Thursday, July 4, 2019

Galatians 5:22-23: Have We Lost Some Fruit?

Gal. 5:22-23 in Codex Fuldensis.

            “But the fruit of the Spirit is love, joy, peace, longsuffering, gentleness, goodness, faithfulness, meekness, temperance:  against such there is no law.”  So reads Galatians 5:22-23 in the King James Version.  Practically all modern translations similarly translate the verse so as to contain a list of nine fruit of the Spirit – virtuous characteristics that the Christian whose life is rooted in the Holy Spirit will seek to express.
            In the ancient Latin Bible manuscript Codex Fuldensis, made in 536, there appear to be nine fruit in the list, but “Patience” is listed twice – once as “Longanimitas,” and as “Patientia,” which is written above the word “Longanimitas.”  The list looks like this:

English                                                Latin
The fruit of the Spirit is                      Fructus autem Spiritus est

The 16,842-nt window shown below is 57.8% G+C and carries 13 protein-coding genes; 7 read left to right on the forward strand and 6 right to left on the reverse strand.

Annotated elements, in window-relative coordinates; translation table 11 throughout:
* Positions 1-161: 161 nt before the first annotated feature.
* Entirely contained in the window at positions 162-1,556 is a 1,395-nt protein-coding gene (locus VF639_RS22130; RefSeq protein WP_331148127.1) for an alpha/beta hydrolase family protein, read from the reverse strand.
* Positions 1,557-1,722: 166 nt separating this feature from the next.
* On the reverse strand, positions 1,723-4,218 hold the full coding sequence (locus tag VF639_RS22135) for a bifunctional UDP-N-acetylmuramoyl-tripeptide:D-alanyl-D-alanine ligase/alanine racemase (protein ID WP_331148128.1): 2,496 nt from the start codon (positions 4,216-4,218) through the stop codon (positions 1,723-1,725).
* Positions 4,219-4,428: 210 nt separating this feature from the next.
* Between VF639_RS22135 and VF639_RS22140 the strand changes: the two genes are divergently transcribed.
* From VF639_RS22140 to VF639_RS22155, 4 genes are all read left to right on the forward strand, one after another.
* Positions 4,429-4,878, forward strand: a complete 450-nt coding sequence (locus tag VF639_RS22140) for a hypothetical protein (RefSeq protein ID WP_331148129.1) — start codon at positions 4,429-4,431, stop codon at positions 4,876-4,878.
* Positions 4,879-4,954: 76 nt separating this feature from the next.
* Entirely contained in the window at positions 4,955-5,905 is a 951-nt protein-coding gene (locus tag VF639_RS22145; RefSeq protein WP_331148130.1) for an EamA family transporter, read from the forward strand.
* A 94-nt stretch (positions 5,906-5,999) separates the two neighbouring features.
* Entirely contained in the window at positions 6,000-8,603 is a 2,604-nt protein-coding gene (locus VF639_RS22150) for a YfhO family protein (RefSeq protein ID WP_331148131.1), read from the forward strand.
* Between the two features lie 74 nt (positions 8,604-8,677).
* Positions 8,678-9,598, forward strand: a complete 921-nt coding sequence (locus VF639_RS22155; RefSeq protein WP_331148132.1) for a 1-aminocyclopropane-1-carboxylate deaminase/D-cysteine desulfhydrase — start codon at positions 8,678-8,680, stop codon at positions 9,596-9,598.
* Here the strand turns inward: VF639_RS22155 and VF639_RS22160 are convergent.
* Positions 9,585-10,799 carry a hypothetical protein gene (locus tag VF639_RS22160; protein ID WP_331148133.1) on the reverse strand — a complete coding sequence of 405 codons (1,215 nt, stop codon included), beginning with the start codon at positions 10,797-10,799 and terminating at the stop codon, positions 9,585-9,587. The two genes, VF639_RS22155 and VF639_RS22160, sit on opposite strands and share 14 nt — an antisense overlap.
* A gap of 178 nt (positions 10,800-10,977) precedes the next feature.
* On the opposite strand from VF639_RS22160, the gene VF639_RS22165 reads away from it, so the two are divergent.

Love                                                    Caritas
Joy                                                       Gaudium
Peace                                                   Pax
Longsuffering (Patience)                    Longanimitas (and Patientia, written above the line)
Kindness                                             Bonitas
Goodness                                            Benignitas
Faithfulness                                         Fides
Gentleness                                           Modestia
Temperance                                         Continentia                

            This sort of introduction of synonymous or almost-synonymous words resulted in the expansion of this list of fruit.   In the Vulgate – the Latin translation which served for over a thousand years as the de facto official text of the Christian churches in Western Europe – there are twelve fruit in this list:  the text of the 1582 Rheims New Testament lists “charity, joy, peace, patience, benignity, goodness, longanimity, mildness, faith, modesty, continency, chastity.”